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Category: Web Graphics
Type: Question
Author: Gerry F
Your rating: None Average: 5 (15 votes)

I am bemused on what is the best file format to use for images when using graphics.

I see a lot of sites now using PNG over JPG. When I check the file sizes, the PNG is slightly larger in size than a JPG.

What does the added value that gives over JPG for website images?

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# Comment Id: 5192

JPG is the oldest and most widely used technology to compress images. JPG or JPEG stands for Joint Photographic Experts Group.  The compression technology used here is sometimes referred to "lossy" image saving technique.

You might have noticed that, when you save a raw image as a JPG, grainy edges are formed around sharp edges.  This is because JPG uses aliasing techniques to give the impression of a curved edges while compressing the image. Further more you will also notice a reduction in the color palette and might have seen "patches" of colors if you have a smooth pattern.

When you take PNG (Portable Network Graphics) , it tries to maintain the sharp edges while compressing. The PNG format does not introduce "grains" in the image. This is termed as a "loss less" image saving technique.

 Therefore for web based graphics it is better to use PNG rather than JPG if you require sharp images.

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iRandom
 

# Comment Id: 5226

I still don not buy that PNG is better. Don't you think that size is the key thing here?

In order to make a page load fast, is it not important to keep the size of images smaller?

I agree that JPG introduces grain to the image, but it is not that apparent. Why then do digital cameras store the files in JPG format ?

# Comment Id: 5236

Another fact that i missed to explain is that PNG supports transparency effects. i.e. you can have a transparent backdrop in a PNG. Therefore it is actually a very good replacement over GIF.

The GIF format (Graphics Interchange Format) produces the smallest file possible while retaining a transparent layer. The drawback of GIF is that it down samples the images to a 8 bit color map. This means GIF can hold only Up to 256 colors. Therefore there is a drastic reduction in color in the final image. GIF is also uses a loss less compression technique.

So in reality PNG is a very good replacement over GIF. PNG supports 24 bit color with transparency.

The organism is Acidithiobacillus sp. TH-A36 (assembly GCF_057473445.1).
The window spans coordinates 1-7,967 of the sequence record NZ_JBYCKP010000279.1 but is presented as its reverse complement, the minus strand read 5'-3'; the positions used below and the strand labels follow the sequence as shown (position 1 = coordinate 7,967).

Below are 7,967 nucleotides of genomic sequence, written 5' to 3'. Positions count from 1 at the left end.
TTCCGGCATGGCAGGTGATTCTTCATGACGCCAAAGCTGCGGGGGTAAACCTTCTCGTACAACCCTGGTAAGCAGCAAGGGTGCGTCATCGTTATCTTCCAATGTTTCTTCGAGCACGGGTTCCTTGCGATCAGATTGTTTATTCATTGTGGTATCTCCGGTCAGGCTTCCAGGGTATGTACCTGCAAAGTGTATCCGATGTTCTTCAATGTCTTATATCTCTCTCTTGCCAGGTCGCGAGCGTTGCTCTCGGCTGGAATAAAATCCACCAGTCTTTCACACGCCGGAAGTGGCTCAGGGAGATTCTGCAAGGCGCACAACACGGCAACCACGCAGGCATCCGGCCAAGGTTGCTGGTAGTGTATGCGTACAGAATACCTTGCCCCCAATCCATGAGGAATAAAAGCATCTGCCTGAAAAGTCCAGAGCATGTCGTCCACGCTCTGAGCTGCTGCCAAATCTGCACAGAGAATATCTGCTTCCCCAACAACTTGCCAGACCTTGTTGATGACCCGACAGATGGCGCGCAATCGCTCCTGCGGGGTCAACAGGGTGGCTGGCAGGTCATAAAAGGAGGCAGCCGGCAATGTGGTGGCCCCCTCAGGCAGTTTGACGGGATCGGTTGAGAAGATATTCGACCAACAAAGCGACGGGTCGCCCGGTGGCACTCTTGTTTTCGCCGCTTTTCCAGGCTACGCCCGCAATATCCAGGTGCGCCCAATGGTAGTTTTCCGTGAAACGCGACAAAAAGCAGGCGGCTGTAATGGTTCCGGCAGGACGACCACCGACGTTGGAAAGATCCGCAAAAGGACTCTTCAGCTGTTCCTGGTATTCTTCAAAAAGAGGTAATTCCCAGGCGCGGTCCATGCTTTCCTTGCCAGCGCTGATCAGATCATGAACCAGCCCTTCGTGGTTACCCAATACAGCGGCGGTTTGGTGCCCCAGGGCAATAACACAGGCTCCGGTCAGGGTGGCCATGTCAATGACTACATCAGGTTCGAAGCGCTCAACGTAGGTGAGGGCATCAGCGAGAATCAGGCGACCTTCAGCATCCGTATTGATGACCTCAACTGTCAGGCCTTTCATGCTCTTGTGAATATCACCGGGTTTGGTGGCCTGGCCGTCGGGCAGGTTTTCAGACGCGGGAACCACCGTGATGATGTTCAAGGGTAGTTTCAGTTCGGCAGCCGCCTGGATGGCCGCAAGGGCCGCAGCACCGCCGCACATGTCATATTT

JPG does not support transparency effects. GIF supports transparency effects. PNG combines both and gives the best of both worlds!

Therefore new web graphics uses PNG instead of GIF wherever there is a need for a transparent backdrop. Since it supports more colors and it is a loss less format, web graphics are more akin to use PNG over JPG.

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iRandom
 

# Comment Id: 5246

Thank you for the explanation.

Now I understand that PNG is an actual replacement for GIF.

You still did not answer my question on why the latest digital cameras are not using PNG to store its images.

# Comment Id: 5249

I am really not sure why new digital cameras do not support PNG to save images instead of JPGs!

My honest opinion is that they should, given the development of technology.

I am sorry i cant help you there!

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iRandom
 

# Comment Id: 5250

Well i would say the main reason that digital cameras do not support PNG is that the photographs we take do not require a transparent backdrop.

You see, in order for the PNG to have a transparency effect, you need to tell the PNG engine what color to take as the transparent area. This has to be done by the human as the camera does not have AI technology as yet.

Further it will make photography a burden if you have to keep telling the camera the color to use for transparency at each shot.

Hence for digital cameras, JPG makes sense!

Warm regards,
TechnoHat
"Search - The ultimate Tool"

# Comment Id: 5257

TehcnoHat, that is a close explanation that i can accept. The argument is valid and the reasoning very logical

Thank you both for clarifying my doubts!

# Comment Id: 5259

Now I know why digital cameras opt for JPG instead of PNG. Thank you TechnoHat for your inner-sight!

As they say "Hats off" !

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iRandom